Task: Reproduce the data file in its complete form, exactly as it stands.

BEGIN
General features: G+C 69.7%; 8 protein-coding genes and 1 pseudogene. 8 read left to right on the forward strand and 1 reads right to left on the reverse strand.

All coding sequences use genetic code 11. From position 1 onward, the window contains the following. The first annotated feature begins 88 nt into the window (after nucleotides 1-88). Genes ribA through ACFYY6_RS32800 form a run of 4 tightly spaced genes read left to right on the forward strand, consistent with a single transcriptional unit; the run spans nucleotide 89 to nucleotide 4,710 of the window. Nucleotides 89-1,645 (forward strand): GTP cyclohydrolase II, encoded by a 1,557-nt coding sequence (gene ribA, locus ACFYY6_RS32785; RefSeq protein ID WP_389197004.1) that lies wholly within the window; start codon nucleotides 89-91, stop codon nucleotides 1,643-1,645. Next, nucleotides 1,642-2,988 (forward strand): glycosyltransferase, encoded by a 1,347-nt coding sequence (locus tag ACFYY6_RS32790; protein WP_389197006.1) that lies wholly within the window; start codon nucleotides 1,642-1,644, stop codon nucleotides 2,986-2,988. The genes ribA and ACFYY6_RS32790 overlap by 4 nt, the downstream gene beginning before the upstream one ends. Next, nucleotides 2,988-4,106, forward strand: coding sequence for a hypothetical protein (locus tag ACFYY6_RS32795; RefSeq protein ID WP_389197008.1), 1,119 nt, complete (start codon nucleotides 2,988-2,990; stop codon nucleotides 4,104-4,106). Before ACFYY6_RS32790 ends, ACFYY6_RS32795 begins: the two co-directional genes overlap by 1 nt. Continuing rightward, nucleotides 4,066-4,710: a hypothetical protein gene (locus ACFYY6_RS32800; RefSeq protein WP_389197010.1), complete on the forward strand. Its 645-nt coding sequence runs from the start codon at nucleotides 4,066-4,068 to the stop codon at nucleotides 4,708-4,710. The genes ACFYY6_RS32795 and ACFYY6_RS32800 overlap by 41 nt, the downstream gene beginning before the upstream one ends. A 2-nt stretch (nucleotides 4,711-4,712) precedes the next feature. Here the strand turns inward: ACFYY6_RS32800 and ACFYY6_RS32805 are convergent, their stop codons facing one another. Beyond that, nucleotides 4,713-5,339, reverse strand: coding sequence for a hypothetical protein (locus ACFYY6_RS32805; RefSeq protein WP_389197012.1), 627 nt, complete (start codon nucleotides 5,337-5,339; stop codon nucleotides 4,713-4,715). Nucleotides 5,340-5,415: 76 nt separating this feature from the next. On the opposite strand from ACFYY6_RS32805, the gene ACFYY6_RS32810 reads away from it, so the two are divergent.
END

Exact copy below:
General features: G+C 69.7%; 8 protein-coding genes and 1 pseudogene. 8 read left to right on the forward strand and 1 reads right to left on the reverse strand.

All coding sequences use genetic code 11. From position 1 onward, the window contains the following. The first annotated feature begins 88 nt into the window (after nucleotides 1-88). Genes ribA through ACFYY6_RS32800 form a run of 4 tightly spaced genes read left to right on the forward strand, consistent with a single transcriptional unit; the run spans nucleotide 89 to nucleotide 4,710 of the window. Nucleotides 89-1,645 (forward strand): GTP cyclohydrolase II, encoded by a 1,557-nt coding sequence (gene ribA, locus ACFYY6_RS32785; RefSeq protein ID WP_389197004.1) that lies wholly within the window; start codon nucleotides 89-91, stop codon nucleotides 1,643-1,645. Next, nucleotides 1,642-2,988 (forward strand): glycosyltransferase, encoded by a 1,347-nt coding sequence (locus tag ACFYY6_RS32790; protein WP_389197006.1) that lies wholly within the window; start codon nucleotides 1,642-1,644, stop codon nucleotides 2,986-2,988. The genes ribA and ACFYY6_RS32790 overlap by 4 nt, the downstream gene beginning before the upstream one ends. Next, nucleotides 2,988-4,106, forward strand: coding sequence for a hypothetical protein (locus tag ACFYY6_RS32795; RefSeq protein ID WP_389197008.1), 1,119 nt, complete (start codon nucleotides 2,988-2,990; stop codon nucleotides 4,104-4,106). Before ACFYY6_RS32790 ends, ACFYY6_RS32795 begins: the two co-directional genes overlap by 1 nt. Continuing rightward, nucleotides 4,066-4,710: a hypothetical protein gene (locus ACFYY6_RS32800; RefSeq protein WP_389197010.1), complete on the forward strand. Its 645-nt coding sequence runs from the start codon at nucleotides 4,066-4,068 to the stop codon at nucleotides 4,708-4,710. The genes ACFYY6_RS32795 and ACFYY6_RS32800 overlap by 41 nt, the downstream gene beginning before the upstream one ends. A 2-nt stretch (nucleotides 4,711-4,712) precedes the next feature. Here the strand turns inward: ACFYY6_RS32800 and ACFYY6_RS32805 are convergent, their stop codons facing one another. Beyond that, nucleotides 4,713-5,339, reverse strand: coding sequence for a hypothetical protein (locus ACFYY6_RS32805; RefSeq protein WP_389197012.1), 627 nt, complete (start codon nucleotides 5,337-5,339; stop codon nucleotides 4,713-4,715). Nucleotides 5,340-5,415: 76 nt separating this feature from the next. On the opposite strand from ACFYY6_RS32805, the gene ACFYY6_RS32810 reads away from it, so the two are divergent.